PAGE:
3
$\begingroup$

A good example of this would be the function $f$ defined as follows, $f(n) = (10^n-1)$. While in this form it's equation is exponential, it is easy to note that $$f(n) = 99...9 \,(n \text{ times}).$$ Another example, at least in binary computer architecture, is the function $g(n)=2^n$, which can be computed with $n$ left binary shifts.

I realize that my examples makes use of rather trivial quirks of the way we represent numbers, but am curious if anyone has come across some nontrivial examples of this.

$\endgroup$
4
  • 1
    $\begingroup$ $f(n) = n$ is of constant computational complexity, right? Isn’t it more interesting to ask for functions which grow slower than their computational complexity? $\endgroup$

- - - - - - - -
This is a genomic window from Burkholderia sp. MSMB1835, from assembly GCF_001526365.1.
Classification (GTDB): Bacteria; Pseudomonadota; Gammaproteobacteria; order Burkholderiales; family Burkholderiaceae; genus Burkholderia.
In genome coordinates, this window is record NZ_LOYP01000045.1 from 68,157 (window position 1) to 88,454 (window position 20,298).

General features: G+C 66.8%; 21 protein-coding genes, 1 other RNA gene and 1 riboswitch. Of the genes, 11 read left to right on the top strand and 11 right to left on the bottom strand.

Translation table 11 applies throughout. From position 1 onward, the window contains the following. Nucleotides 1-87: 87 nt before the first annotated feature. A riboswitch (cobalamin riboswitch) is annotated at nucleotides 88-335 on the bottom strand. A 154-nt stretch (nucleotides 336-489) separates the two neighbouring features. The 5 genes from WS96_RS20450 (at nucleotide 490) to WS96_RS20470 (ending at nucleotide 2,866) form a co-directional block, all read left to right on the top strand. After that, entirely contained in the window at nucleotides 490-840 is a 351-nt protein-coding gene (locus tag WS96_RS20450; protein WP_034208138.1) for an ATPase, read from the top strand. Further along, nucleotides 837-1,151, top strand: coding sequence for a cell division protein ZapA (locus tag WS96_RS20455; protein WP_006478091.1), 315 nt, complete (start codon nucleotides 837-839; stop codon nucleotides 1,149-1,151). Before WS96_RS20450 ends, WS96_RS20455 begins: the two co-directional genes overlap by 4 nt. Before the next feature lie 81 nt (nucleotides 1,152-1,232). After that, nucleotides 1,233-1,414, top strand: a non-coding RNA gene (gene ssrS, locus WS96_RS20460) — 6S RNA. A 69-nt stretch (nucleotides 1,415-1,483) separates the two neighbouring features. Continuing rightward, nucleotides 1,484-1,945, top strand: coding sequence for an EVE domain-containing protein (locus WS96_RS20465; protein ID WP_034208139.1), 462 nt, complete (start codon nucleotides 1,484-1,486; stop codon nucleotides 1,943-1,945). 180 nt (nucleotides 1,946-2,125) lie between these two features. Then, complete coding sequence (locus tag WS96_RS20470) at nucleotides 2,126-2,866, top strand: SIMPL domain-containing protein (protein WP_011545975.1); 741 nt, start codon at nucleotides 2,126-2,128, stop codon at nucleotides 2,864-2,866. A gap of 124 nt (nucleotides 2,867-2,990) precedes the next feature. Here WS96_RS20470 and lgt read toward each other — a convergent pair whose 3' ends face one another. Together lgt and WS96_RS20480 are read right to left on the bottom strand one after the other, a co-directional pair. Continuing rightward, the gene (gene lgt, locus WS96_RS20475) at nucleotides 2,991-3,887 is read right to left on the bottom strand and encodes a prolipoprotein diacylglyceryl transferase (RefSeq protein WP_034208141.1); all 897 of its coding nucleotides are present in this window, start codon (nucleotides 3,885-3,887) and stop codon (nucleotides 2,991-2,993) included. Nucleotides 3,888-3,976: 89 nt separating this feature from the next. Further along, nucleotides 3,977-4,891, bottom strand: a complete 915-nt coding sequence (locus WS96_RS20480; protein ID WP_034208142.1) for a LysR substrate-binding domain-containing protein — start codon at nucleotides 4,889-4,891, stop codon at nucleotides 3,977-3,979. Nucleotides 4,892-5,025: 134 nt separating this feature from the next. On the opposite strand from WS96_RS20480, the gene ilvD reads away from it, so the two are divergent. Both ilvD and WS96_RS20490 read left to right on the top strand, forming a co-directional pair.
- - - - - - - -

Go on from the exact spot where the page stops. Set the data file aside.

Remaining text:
– k.stm
    Apr 3, 2014 at 11:21
  • 1
    $\begingroup$ Actually, $f(n)=n$ should be of linear computational complexity as you have to read in the data. $\endgroup$
    – Bill Trok
    Apr 3, 2014 at 11:25
  • 1
    $\begingroup$ well it could also be $\log(n)$ depending on how it's represented $\endgroup$ Apr 3, 2014 at 19:58
  • $\begingroup$ Ahh, yes I was mistaken. That is correct. $\endgroup$
    – Bill Trok
    Apr 3, 2014 at 21:04

0

You must log in to answer this question.

Browse other questions tagged .